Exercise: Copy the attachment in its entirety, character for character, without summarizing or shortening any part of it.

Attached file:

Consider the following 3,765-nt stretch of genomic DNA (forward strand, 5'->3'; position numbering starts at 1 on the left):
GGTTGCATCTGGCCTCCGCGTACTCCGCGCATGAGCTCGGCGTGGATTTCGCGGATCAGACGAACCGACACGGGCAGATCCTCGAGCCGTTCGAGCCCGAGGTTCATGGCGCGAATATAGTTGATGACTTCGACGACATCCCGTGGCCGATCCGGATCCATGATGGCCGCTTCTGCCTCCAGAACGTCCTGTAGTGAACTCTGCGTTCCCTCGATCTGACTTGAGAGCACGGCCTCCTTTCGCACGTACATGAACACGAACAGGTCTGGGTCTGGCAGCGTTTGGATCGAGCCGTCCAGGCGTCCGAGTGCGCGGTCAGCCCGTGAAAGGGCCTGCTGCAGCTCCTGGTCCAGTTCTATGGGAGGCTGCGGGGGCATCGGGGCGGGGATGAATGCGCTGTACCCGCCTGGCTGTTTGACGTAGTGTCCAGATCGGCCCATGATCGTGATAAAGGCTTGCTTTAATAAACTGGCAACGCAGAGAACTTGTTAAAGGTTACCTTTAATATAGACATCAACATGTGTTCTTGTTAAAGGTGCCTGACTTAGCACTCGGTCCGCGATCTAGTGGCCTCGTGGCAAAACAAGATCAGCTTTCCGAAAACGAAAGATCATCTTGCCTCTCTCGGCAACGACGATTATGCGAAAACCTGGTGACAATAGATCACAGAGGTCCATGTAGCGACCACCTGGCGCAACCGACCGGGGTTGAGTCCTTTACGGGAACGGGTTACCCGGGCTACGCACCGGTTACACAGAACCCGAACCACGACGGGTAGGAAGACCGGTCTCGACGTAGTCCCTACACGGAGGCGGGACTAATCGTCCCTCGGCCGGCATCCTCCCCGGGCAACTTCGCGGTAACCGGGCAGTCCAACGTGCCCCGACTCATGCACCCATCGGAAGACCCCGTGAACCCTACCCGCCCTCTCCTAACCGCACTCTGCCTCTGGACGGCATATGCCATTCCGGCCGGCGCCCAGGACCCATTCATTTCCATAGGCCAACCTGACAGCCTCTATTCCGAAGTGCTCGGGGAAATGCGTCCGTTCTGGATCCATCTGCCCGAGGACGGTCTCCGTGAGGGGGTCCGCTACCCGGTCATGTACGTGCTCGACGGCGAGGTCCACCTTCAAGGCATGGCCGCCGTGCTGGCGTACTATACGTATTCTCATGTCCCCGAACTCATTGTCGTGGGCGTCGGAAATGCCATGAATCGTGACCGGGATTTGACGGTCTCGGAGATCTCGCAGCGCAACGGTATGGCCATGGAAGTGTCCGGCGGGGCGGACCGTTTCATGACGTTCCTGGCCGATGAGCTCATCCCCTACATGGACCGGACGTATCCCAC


Consider the following 3,765-nt stretch of genomic DNA (forward strand, 5'->3'; position numbering starts at 1 on the left):
GGTTGCATCTGGCCTCCGCGTACTCCGCGCATGAGCTCGGCGTGGATTTCGCGGATCAGACGAACCGACACGGGCAGATCCTCGAGCCGTTCGAGCCCGAGGTTCATGGCGCGAATATAGTTGATGACTTCGACGACATCCCGTGGCCGATCCGGATCCATGATGGCCGCTTCTGCCTCCAGAACGTCCTGTAGTGAACTCTGCGTTCCCTCGATCTGACTTGAGAGCACGGCCTCCTTTCGCACGTACATGAACACGAACAGGTCTGGGTCTGGCAGCGTTTGGATCGAGCCGTCCAGGCGTCCGAGTGCGCGGTCAGCCCGTGAAAGGGCCTGCTGCAGCTCCTGGTCCAGTTCTATGGGAGGCTGCGGGGGCATCGGGGCGGGGATGAATGCGCTGTACCCGCCTGGCTGTTTGACGTAGTGTCCAGATCGGCCCATGATCGTGATAAAGGCTTGCTTTAATAAACTGGCAACGCAGAGAACTTGTTAAAGGTTACCTTTAATATAGACATCAACATGTGTTCTTGTTAAAGGTGCCTGACTTAGCACTCGGTCCGCGATCTAGTGGCCTCGTGGCAAAACAAGATCAGCTTTCCGAAAACGAAAGATCATCTTGCCTCTCTCGGCAACGACGATTATGCGAAAACCTGGTGACAATAGATCACAGAGGTCCATGTAGCGACCACCTGGCGCAACCGACCGGGGTTGAGTCCTTTACGGGAACGGGTTACCCGGGCTACGCACCGGTTACACAGAACCCGAACCACGACGGGTAGGAAGACCGGTCTCGACGTAGTCCCTACACGGAGGCGGGACTAATCGTCCCTCGGCCGGCATCCTCCCCGGGCAACTTCGCGGTAACCGGGCAGTCCAACGTGCCCCGACTCATGCACCCATCGGAAGACCCCGTGAACCCTACCCGCCCTCTCCTAACCGCACTCTGCCTCTGGACGGCATATGCCATTCCGGCCGGCGCCCAGGACCCATTCATTTCCATAGGCCAACCTGACAGCCTCTATTCCGAAGTGCTCGGGGAAATGCGTCCGTTCTGGATCCATCTGCCCGAGGACGGTCTCCGTGAGGGGGTCCGCTACCCGGTCATGTACGTGCTCGACGGCGAGGTCCACCTTCAAGGCATGGCCGCCGTGCTGGCGTACTATACGTATTCTCATGTCCCCGAACTCATTGTCGTGGGCGTCGGAAATGCCATGAATCGTGACCGGGATTTGACGGTCTCGGAGATCTCGCAGCGCAACGGTATGGCCATGGAAGTGTCCGGCGGGGCGGACCGTTTCATGACGTTCCTGGCCGATGAGCTCATCCCCTACATGGACCGGACGTATCCCAC